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Study Shows Optimum Use for Foveated Rendering

It is through a quirk in human physiology referred to as ‘persistence of vision’ that humans are able to perceive a rapidly moving series of still images as being in motion. This quirk resulted in the creation of cinema, followed by television and videogames and, ultimately, virtual reality (VR). Unfortunately, another quirk of human physiology can lead to the scourge of VR developers, simulation sickness. A study from Brunel University London investigates if what steps can be taken to minimise this effect.

Researchers at Brunel University London, Thorsten Roth and Dr Yongmin Li of the Department of Computing along with collaborators at the Bonn-Rhein-Seig University have been studying the impact that foveated rendering can have on symptoms of simulation sickness such as nausea and dizziness.

Foveated rendering is a technique that tracks where the user is looking and only renders the area they are looking directly at in full detail, with everything else being blurred. This has been mostly aimed as reducing the amount of system resources needed to create VR worlds in realistic detail, but also has potential elsewhere.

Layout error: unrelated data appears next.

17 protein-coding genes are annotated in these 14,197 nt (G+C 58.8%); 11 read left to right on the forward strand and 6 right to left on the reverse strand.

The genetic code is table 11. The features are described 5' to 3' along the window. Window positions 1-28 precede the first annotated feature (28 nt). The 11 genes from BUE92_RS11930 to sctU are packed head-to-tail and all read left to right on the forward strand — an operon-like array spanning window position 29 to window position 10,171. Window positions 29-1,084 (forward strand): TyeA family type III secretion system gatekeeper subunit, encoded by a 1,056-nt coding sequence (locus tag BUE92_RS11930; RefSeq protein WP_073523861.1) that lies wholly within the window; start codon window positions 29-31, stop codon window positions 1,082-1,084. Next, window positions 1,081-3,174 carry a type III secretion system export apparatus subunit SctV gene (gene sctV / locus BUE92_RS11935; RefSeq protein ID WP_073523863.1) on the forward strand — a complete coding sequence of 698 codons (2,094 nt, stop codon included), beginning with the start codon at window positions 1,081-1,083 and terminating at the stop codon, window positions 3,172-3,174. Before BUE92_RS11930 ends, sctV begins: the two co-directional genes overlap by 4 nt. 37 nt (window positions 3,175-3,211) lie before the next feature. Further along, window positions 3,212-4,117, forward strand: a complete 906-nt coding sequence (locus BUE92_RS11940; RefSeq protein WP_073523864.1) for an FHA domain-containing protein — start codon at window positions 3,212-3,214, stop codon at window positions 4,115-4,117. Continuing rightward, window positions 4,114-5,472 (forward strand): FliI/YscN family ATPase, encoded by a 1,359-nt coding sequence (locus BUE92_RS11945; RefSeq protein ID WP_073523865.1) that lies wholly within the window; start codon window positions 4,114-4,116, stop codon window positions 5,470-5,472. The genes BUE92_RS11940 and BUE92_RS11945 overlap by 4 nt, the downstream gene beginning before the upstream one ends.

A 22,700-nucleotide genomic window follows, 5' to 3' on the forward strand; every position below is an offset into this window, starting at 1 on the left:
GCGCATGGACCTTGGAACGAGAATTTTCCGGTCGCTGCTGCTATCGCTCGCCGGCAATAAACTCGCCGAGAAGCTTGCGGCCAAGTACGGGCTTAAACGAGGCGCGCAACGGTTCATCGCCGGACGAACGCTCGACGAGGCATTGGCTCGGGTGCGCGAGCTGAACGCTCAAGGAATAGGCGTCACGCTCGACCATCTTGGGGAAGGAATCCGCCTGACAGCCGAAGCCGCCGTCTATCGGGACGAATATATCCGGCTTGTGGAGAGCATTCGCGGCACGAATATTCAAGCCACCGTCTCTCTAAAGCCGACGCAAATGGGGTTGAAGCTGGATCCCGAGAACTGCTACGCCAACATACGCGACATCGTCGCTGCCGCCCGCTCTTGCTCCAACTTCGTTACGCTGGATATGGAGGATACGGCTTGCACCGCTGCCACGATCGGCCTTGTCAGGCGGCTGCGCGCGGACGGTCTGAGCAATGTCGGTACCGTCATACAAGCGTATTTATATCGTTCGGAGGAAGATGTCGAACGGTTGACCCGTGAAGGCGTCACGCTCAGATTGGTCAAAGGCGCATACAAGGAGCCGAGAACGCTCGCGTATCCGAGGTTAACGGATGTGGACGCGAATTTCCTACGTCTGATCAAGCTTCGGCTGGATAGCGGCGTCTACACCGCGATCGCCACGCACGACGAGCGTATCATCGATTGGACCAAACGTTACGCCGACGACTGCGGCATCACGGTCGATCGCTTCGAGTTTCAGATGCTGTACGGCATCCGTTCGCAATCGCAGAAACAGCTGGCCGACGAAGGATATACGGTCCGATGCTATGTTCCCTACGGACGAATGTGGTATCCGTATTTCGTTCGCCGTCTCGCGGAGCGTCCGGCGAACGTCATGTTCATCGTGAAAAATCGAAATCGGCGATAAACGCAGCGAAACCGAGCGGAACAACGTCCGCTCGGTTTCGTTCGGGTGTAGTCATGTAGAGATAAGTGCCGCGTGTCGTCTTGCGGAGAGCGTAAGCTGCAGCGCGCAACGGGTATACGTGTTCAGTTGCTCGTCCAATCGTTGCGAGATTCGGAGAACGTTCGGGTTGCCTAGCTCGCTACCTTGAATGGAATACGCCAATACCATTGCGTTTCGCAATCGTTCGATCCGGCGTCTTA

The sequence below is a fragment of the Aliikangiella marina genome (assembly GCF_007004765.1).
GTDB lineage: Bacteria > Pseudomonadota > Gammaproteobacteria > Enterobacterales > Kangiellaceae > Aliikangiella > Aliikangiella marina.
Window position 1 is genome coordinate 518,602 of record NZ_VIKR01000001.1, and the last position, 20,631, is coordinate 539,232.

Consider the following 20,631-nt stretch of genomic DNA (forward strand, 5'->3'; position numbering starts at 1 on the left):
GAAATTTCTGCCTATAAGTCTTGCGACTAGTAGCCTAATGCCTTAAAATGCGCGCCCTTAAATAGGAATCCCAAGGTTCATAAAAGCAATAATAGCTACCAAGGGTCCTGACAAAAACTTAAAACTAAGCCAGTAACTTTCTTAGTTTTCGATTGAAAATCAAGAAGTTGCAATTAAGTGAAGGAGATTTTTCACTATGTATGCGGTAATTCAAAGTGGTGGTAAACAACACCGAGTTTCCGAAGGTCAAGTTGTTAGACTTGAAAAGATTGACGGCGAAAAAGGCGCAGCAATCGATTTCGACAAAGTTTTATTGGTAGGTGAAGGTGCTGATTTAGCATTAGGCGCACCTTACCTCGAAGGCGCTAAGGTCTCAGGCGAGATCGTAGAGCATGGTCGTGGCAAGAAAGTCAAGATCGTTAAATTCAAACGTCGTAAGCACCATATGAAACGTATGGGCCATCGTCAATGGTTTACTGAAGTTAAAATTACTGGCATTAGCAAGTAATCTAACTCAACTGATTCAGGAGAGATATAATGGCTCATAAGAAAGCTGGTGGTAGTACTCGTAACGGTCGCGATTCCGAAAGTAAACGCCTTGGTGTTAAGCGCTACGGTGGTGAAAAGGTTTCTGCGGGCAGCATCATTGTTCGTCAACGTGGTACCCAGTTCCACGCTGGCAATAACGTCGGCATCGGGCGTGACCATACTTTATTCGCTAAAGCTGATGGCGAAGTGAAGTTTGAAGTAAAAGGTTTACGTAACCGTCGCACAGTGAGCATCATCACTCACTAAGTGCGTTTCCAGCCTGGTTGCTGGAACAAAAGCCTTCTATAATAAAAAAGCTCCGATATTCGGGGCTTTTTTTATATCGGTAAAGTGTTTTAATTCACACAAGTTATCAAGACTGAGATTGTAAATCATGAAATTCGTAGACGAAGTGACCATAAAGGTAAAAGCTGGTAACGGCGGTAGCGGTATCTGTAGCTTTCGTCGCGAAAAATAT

“We use a method where, in the VR image, detail reduces from the user’s point of regard to the visual periphery,” explained Mr Roth, “and then our algorithm – whose main contributor is Mr Weier –then incorporates a process called reprojection. “This keeps a small proportion of the original pixels in the less detailed areas and uses a low-resolution version of the original image to ‘fill in’ the remaining areas.”

The researchers investigated three different sizes of area that remained in sharp detail, small, medium or large, covering the ‘foveal’ area at the centre of vision. Each study participant wore a specially adapted Oculus DK2 headset and viewed 96 VR videos, each one eight seconds long and consisting of a variety of subjects, eye movements and varied types of foveated rendering. The study found the the medium amount of sharp detail proved to be ideal for reducing simulation sickness symptoms whilst keeping immersion intact.

Mr Roth commented: “We showed that it’s not possible for users to make a reliable differentiation between our optimised rendering approach and full ray tracing, as long as the foveal region is at least medium-sized.”

You can watch a video of the Brunel University London foveated rendering techniques in action below.

VRFocus will continue to report on new studies and research in the field of VR.